This post forms the second in a series about the history of TransEpiscopal’s legislative efforts at the General Convention of The Episcopal Church, as we head to the 78th General Convention at the end of June.
After our first effort at GC legislative advocacy in 2006 (described here) we realized that we needed to bring a team. We also experienced the power of working in coalition. In 2007 we had become members of the Consultation, “a collaboration of progressive organizations within the Episcopal Church that partner to work for social justice.” Even as we attended GC with our own focus, we also collaborated with the nine other member groups of the Consultation. The key to TransEpiscopal’s work lay not in lifting up any one particular voice or having any one specific spokesperson, but rather in operating collectively and intersectionally. We chose to work this way out of respect for the varied experiences and identities within our own communities and in recognition that we are not alone in being impacted by oppressive social structures. Thus far we have emphasized collegiality, respect, shared resources, variously offered gifts and talents, and collective determination. TransEpiscopal has never had a president, has never had elected positions. Perhaps someday a different structure will make more sense for us. Perhaps not.
Coming into the 76th General Convention in Anaheim, we were expecting four transgender-themed resolutions amid a much greater number related to liturgical blessings for same sex couples and overturning the (ambiguous) moratorium on openly gay bishops. Some of our targeted resolutions sought to put the Episcopal Church on record in support of secular transgender nondiscrimination legislation, while others sought to amend our own canons in support of trans equality within TEC. Never before had a group of trans Episcopalians organized ourselves to testify at the committee hearings to where these resolutions had been directed. Never before had there been an openly trans Deputy to General Convention, which we gained in Dante Tavolaro of Rhode Island. With growing excitement, we made our way through Convention. To get a flavor for our energy, see this early blog post about the intense opening days of Convention or this one in which I raced up and down the escalators between the House of Bishops and Deputies meetings; this testimony from Dante Tavolaro from the floor of the House of Deputies; this progress report from Michelle Hansen; this recorded testimony from Gari Green or from Vicki Gray.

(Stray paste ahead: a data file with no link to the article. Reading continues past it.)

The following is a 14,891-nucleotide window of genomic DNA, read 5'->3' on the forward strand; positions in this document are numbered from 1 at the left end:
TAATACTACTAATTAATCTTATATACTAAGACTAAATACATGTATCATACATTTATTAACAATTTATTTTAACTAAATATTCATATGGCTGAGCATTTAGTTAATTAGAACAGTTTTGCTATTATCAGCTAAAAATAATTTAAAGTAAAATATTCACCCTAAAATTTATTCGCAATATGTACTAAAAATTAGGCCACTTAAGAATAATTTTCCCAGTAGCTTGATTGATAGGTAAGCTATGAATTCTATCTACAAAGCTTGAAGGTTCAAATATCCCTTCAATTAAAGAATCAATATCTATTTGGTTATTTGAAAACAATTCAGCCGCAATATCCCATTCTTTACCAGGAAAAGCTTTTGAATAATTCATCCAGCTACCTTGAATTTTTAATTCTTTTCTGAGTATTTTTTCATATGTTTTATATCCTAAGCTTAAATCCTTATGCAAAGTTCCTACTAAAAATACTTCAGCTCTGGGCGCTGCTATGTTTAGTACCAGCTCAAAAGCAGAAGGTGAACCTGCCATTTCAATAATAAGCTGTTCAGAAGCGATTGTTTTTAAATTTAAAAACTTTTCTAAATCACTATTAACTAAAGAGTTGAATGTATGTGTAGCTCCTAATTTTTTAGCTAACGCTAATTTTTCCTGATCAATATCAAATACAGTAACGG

After all was said and done, the 2009 General Convention passed four trans-themed resolutions:
2) C048 put TEC on record in support of a fully trans inclusive version of the Federal Employment Nondiscrimination Act
3) D012 put TEC on record in support of fully trans inclusive nondiscrimination and hate crimes laws at the local, state and federal levels
4) D032 declared that lay employees in TEC are not to be discriminated against on the basis of several demographic designations, including gender identity and expression.
There was one resolution that did not pass in 2009, or at least not in both Houses of the Convention. Resolution C061 sought to do what C030 had targeted in 2006: to add “gender identity and expression” to Canon III.1.2, prohibiting discrimination on this basis in access to the ordination process. While the 2006 attempt never made it out of Committee, this time it did. It was debated on the floor of the House of Deputies and was sent to the House of Bishops once it passed. Among the bishops, however, there was an attempt to eliminate all of the specific nondiscrimination language in the canon, substituting the word “all”. You can read about this turn of events here. The archival legislation history can be found here.
While we were disappointed at this outcome, we were determined to help bring this legislation back in 2012, in part because of how buoyed we were by all the progress made at this Convention—trans specific legislation as well as the overturning of B033 and the call for liturgical material to bless same sex couples.
We had come into the 2009 GC wondering “how our presence [would] be received,” particularly in “communications about the Convention,” and how “transgender people and concerns” might or might not be incorporated “into well-entrenched narratives about the debates of the Episcopal Church.”
We left Convention with then President of the House of Deputies Bonnie Anderson as well as Bishop J. Jon Bruno of Los Angeles speaking about trans people in the concluding press conference:
“Rt. Rev. Jon Bruno: Well, transgender people are part of the congregations in this diocese, and they’re part of the world community. And it’s a good thing that we’re dealing with this openly. We need to talk about the fact that humanity is different wherever you go, and that we are all called to be loved as children of God, and dealt with, with equity and love.
“Dr. Bonnie Anderson: Let me just add that in the House of Deputies we had testimony from transgender persons. It was very moving. It was very well received in the House of Deputies. I believe that it helped us to see and learn about that particular way of being. We welcomed that and did pass resolutions to include all people, including transgender persons.”
We had traveled a good deal from the illegible, barely traceable remnants of our legislative efforts in 2006. Working collaboratively and gathering new friends along the way, we had made unexpected, remarkable progress in 2009. None of this meant that there weren’t and aren’t still major gaps—gaps in which trans people continue to experience significant difficulty in the church and in the world. Stay tuned for more on both the further progress made in 2012 and gaps that remain to be engaged and transformed….